: a show of magnificence : splendor
every day begins … in a pomp of flaming coloursF. D. Ommanney
: a ceremonial or festival display (such as a train of followers or a pageant)
: ostentatious display : vainglory
: an ostentatious gesture or act

Example Sentences

Recent Examples on the Web From afar, the four-day trade show looks like a Super Bowl for dapper dandies worldwide except the action takes place on the streets of Florence and the pomp and circumstance certainly eclipse the American tradition. Isiah Magsino, Town & Country, 12 Jan. 2023 But all that pomp and circumstance couldn’t hide growing tension. Matt Stout, BostonGlobe.com, 11 Jan. 2023 The pomp and circumstance paid for by the British people is in no way present. Vanessa Friedman, New York Times, 9 Jan. 2023 The pomp and circumstance surrounding the Rose Bowl began on Wednesday afternoon. Josh Newman, The Salt Lake Tribune, 29 Dec. 2022 Amid such a frenzied atmosphere, marked by a whir of color befitting the participating teams who boast arguably the most devoted fan bases in sports, the magnetism of India and Pakistan playing one another was in full pomp. Tristan Lavalette, Forbes, 28 Dec. 2022 Curiously, Turnstile also turns up in the metal performance category, along with Ozzy, veterans Megadeth, a refreshing entry from veteran Swedish theatrical metallions Ghost and another puzzler: British pomp-rockers Muse. Jem Aswad, Variety, 16 Dec. 2022 The Andrew Heaney introductory news conference at Globe Life Field on Thursday lacked some pomp. Dallas News, 15 Dec. 2022 For all the pomp, the actual revelations in the first salvo of the Twitter Files were a bit thin. Jay Caspian Kang, The New Yorker, 6 Dec. 2022 See More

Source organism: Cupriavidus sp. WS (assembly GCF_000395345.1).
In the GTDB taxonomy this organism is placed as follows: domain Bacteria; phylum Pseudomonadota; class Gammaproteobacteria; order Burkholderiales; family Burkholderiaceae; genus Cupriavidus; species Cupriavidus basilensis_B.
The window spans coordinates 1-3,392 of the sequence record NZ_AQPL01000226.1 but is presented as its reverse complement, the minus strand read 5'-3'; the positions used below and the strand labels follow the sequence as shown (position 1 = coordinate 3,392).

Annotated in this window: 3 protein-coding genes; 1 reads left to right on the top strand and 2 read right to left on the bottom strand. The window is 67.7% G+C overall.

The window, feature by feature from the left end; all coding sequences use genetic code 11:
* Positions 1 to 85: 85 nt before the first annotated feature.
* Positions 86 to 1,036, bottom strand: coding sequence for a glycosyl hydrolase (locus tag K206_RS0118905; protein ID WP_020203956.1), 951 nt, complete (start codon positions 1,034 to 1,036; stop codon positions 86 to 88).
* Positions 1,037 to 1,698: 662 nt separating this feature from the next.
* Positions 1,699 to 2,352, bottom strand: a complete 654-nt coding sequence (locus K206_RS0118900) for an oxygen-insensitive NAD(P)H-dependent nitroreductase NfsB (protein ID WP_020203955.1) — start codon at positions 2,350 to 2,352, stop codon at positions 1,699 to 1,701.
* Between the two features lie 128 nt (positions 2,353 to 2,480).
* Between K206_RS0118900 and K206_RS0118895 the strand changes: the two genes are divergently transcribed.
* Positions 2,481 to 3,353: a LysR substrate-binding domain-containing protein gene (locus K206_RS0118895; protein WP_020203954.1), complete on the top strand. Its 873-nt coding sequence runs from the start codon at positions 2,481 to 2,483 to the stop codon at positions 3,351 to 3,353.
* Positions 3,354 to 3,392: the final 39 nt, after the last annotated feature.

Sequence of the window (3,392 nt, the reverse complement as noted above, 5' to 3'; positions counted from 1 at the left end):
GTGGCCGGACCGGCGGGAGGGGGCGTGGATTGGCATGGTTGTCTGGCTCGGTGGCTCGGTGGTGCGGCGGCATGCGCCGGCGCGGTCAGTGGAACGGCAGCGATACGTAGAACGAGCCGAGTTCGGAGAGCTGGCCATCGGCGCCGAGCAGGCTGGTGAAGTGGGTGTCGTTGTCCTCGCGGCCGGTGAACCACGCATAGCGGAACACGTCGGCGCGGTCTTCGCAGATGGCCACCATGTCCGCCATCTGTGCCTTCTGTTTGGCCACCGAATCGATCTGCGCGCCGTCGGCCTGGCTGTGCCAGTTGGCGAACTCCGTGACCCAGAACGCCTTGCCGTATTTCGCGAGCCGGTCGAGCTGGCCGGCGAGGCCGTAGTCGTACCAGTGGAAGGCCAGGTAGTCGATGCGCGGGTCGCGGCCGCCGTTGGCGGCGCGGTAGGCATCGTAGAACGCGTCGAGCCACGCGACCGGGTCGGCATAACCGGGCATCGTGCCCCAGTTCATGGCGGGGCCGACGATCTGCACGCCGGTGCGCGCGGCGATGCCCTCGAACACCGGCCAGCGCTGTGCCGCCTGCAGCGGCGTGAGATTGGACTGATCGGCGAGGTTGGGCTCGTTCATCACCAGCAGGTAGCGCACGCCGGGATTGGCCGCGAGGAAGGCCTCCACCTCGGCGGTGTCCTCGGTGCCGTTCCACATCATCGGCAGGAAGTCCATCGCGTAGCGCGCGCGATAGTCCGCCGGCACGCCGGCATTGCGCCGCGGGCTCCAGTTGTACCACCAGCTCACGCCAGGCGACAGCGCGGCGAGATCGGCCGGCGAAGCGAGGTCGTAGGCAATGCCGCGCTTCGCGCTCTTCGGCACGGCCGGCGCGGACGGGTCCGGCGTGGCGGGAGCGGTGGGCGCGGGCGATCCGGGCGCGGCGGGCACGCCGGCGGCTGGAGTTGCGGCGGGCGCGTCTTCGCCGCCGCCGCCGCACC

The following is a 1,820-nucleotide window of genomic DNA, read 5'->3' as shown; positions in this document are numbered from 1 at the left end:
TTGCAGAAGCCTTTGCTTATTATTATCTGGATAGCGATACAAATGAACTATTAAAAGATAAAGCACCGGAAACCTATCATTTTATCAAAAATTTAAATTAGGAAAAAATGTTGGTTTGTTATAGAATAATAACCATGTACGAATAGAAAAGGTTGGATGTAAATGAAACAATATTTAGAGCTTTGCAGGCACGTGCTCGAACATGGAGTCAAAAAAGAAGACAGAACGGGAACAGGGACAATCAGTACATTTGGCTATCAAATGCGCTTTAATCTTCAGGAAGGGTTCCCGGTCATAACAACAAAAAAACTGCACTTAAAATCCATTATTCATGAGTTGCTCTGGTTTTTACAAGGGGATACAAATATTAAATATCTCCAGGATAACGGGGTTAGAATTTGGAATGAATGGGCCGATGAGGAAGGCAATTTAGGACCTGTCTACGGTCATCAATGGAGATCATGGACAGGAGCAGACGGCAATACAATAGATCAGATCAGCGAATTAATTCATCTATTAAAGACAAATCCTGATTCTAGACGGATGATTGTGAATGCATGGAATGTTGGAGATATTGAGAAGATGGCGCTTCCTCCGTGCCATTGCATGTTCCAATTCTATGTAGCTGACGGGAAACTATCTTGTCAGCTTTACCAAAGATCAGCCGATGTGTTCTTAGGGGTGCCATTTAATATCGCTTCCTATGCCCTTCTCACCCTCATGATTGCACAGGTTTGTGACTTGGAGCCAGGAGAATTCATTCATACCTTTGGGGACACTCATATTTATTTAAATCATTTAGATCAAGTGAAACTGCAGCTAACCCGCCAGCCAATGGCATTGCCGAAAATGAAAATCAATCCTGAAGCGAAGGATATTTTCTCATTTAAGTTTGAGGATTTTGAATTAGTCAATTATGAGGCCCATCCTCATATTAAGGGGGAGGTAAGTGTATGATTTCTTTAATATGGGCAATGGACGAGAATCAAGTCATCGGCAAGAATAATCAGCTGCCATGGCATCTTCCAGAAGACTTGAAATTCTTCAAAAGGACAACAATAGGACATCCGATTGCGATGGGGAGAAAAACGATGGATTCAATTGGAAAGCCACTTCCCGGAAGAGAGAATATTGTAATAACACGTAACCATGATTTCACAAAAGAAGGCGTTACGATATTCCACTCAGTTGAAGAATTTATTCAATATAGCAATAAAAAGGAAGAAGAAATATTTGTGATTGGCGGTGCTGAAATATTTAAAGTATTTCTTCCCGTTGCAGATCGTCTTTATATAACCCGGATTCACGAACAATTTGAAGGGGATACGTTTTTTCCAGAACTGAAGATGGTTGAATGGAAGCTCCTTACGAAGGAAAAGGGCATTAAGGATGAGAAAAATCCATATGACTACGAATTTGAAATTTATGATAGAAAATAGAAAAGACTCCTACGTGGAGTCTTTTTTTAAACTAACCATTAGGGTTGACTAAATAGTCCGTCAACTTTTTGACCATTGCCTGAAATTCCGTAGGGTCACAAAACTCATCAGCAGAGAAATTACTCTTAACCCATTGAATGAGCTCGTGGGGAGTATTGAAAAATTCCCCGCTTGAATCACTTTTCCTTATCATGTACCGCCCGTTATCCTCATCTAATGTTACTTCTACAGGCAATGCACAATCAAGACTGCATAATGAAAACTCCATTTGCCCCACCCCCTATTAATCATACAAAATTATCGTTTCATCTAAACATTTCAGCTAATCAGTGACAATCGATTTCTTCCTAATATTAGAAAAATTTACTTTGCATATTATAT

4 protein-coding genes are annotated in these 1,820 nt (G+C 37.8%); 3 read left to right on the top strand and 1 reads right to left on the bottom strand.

These example sentences are selected automatically from various online news sources to reflect current usage of the word 'pomp.' Views expressed in the examples do not represent the opinion of Merriam-Webster or its editors. Send us feedback.

Word History


Middle English, from Anglo-French pompe, from Latin pompa procession, pomp, from Greek pompē act of sending, escort, procession, pomp, from pempein to send

First Known Use

14th century, in the meaning defined at sense 1

Time Traveler
The first known use of pomp was in the 14th century

Dictionary Entries Near pomp

Cite this Entry

“Pomp.” Merriam-Webster.com Dictionary, Merriam-Webster, https://www.merriam-webster.com/dictionary/pomp. Accessed 30 Jan. 2023.

Kids Definition


: a show of magnificence : splendor
the pomp of a royal ceremony
: showy display

More from Merriam-Webster on pomp

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